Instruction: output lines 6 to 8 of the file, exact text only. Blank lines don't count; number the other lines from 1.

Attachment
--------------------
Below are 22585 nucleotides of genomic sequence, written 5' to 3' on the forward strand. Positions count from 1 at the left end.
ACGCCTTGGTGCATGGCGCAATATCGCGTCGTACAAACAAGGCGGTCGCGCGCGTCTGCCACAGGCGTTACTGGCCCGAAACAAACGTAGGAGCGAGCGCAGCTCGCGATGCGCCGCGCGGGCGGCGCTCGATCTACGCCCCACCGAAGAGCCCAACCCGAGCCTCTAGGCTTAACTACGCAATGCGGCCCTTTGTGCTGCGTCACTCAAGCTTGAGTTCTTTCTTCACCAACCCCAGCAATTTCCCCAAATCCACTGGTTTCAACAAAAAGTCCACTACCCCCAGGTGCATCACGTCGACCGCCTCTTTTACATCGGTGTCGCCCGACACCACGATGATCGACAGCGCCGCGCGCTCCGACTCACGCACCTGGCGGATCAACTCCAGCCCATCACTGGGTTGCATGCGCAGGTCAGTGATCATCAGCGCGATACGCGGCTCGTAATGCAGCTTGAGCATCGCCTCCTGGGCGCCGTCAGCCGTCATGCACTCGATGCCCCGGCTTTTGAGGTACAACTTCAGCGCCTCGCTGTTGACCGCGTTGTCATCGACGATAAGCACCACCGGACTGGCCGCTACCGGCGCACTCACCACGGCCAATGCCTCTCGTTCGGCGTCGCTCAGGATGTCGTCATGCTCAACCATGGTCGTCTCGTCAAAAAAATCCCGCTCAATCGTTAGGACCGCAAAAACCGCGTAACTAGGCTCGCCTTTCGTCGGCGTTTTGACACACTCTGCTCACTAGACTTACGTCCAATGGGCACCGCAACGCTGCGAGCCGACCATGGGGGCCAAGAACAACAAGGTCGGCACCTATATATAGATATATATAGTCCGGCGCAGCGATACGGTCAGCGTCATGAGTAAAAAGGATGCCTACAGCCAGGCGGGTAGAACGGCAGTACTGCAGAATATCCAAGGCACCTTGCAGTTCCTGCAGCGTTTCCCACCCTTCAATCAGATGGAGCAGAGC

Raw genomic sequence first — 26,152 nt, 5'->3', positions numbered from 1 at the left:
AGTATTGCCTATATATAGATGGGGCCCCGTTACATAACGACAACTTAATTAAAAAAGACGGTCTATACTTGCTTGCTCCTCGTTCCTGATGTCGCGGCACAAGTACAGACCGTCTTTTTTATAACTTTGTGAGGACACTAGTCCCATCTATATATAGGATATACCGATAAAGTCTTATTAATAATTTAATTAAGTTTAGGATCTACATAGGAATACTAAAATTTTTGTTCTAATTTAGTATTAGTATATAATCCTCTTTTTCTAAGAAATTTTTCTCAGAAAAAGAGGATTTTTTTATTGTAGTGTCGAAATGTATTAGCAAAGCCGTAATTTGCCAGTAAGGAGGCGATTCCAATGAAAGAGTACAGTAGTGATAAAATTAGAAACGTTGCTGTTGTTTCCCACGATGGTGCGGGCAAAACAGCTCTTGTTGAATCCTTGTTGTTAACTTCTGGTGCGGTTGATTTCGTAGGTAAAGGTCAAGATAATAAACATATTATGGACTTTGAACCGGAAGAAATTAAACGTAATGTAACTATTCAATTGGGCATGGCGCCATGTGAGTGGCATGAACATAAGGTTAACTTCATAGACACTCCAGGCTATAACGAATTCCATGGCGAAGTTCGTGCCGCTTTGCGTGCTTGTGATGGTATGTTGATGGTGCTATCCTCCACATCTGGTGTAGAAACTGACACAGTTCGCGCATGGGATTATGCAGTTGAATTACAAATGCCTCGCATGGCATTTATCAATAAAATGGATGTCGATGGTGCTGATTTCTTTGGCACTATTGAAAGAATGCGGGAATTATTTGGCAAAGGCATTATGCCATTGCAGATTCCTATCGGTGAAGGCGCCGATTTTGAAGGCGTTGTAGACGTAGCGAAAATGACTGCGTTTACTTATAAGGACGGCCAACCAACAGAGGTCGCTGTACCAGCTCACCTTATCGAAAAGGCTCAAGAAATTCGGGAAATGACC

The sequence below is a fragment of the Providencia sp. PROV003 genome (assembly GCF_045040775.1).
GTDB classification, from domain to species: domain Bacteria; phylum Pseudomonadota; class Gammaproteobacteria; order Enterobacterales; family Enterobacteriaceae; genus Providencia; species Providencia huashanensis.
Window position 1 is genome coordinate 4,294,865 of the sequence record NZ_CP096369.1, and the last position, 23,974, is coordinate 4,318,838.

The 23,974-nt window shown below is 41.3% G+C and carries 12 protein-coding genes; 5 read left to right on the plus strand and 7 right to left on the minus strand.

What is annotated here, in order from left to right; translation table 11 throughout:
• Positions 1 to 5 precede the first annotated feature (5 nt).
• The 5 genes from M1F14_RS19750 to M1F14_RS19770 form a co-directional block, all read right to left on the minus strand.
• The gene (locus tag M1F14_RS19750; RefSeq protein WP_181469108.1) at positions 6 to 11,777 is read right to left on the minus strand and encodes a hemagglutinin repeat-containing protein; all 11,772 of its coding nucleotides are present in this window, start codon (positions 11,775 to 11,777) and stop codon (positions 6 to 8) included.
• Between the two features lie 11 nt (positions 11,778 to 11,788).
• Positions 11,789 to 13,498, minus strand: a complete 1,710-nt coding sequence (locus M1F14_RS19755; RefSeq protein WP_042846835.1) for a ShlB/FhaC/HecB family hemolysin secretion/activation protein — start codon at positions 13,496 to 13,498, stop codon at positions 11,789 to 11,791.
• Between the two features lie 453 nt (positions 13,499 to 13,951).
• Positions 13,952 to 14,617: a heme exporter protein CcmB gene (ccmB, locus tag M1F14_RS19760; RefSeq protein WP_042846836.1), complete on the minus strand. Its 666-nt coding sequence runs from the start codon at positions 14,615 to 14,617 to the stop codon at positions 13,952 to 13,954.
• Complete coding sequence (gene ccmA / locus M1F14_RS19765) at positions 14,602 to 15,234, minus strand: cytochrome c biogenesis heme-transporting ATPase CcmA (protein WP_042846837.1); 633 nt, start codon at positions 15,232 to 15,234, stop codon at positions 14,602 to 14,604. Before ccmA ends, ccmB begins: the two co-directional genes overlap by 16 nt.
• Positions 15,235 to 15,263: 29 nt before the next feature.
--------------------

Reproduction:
GTDB classification, from domain to species: domain Bacteria; phylum Pseudomonadota; class Gammaproteobacteria; order Enterobacterales; family Enterobacteriaceae; genus Providencia; species Providencia huashanensis.
Window position 1 is genome coordinate 4,294,865 of the sequence record NZ_CP096369.1, and the last position, 23,974, is coordinate 4,318,838.

The 23,974-nt window shown below is 41.3% G+C and carries 12 protein-coding genes; 5 read left to right on the plus strand and 7 right to left on the minus strand.